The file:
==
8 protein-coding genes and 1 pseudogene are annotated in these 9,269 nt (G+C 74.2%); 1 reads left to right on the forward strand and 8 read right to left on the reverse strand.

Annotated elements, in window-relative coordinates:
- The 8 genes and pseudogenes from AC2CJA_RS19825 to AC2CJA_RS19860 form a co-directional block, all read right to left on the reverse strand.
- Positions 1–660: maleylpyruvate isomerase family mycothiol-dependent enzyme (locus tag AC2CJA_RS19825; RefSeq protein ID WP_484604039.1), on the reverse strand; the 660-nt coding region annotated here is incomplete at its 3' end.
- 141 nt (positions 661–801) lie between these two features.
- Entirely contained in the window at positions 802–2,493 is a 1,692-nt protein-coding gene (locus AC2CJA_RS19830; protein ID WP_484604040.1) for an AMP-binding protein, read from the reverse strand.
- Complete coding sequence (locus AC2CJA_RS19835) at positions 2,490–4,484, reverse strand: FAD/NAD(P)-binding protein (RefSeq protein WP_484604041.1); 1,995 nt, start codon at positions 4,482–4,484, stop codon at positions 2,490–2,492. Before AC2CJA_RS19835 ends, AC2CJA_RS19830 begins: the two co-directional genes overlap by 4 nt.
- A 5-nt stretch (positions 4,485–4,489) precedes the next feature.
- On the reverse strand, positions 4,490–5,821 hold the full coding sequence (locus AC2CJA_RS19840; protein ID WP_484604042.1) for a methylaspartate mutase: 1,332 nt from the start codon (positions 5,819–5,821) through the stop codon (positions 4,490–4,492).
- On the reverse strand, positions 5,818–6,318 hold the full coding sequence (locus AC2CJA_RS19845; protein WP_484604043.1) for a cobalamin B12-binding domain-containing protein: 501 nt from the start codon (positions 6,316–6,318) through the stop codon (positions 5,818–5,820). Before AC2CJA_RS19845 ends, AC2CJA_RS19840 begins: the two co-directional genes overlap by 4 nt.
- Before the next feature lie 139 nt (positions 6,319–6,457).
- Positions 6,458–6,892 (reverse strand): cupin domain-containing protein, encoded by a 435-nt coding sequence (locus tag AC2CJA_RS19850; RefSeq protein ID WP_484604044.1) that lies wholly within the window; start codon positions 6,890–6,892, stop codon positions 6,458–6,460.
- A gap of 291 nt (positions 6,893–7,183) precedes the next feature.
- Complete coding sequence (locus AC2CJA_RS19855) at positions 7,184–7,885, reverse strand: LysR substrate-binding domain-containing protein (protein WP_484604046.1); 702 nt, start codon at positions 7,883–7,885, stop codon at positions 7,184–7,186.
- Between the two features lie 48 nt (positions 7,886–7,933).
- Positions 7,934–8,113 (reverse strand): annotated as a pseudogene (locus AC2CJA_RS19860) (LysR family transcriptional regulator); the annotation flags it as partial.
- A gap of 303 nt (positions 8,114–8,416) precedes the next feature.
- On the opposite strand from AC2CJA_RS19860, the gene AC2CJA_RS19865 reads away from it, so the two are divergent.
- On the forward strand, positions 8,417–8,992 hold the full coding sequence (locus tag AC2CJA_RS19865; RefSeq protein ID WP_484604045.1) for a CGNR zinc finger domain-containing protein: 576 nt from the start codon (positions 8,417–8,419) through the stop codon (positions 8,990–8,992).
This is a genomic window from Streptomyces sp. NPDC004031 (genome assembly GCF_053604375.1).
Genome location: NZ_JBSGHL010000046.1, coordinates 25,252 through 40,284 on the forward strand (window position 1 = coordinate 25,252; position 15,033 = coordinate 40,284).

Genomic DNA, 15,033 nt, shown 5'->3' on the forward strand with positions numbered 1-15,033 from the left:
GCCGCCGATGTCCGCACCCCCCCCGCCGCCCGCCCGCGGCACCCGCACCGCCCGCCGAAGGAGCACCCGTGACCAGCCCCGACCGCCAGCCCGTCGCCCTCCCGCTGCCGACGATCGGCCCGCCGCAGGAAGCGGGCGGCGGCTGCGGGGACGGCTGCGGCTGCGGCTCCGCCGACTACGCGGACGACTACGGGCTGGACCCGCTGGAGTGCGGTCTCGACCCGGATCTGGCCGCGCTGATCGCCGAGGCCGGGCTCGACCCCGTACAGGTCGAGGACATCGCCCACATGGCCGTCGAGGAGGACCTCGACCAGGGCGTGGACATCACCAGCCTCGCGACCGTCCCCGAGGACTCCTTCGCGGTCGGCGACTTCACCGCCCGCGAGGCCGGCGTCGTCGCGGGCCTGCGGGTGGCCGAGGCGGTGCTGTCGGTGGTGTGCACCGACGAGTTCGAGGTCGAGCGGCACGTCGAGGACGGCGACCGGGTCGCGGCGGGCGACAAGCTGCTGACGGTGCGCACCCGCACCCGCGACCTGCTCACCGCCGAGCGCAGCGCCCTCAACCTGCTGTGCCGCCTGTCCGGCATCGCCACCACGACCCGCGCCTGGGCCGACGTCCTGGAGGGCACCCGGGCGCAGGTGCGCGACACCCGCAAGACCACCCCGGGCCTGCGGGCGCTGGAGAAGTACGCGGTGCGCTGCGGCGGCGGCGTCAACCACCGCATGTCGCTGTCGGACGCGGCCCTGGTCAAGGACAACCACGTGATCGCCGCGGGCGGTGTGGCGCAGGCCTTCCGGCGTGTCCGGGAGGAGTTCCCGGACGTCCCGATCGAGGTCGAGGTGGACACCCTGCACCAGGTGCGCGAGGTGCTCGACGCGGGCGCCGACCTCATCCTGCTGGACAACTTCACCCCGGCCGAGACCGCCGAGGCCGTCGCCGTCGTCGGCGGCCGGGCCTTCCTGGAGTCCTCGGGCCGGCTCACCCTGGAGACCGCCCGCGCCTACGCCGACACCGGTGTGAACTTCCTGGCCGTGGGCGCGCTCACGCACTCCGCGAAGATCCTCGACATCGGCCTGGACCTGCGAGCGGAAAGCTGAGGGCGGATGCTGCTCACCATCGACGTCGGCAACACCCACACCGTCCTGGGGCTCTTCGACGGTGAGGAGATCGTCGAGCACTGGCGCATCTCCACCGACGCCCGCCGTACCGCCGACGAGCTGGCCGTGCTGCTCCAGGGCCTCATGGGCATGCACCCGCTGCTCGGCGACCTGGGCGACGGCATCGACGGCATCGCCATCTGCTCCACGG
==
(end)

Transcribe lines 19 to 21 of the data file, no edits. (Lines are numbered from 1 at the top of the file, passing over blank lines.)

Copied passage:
- On the forward strand, positions 8,417–8,992 hold the full coding sequence (locus tag AC2CJA_RS19865; RefSeq protein ID WP_484604045.1) for a CGNR zinc finger domain-containing protein: 576 nt from the start codon (positions 8,417–8,419) through the stop codon (positions 8,990–8,992).
This is a genomic window from Streptomyces sp. NPDC004031 (genome assembly GCF_053604375.1).
Genome location: NZ_JBSGHL010000046.1, coordinates 25,252 through 40,284 on the forward strand (window position 1 = coordinate 25,252; position 15,033 = coordinate 40,284).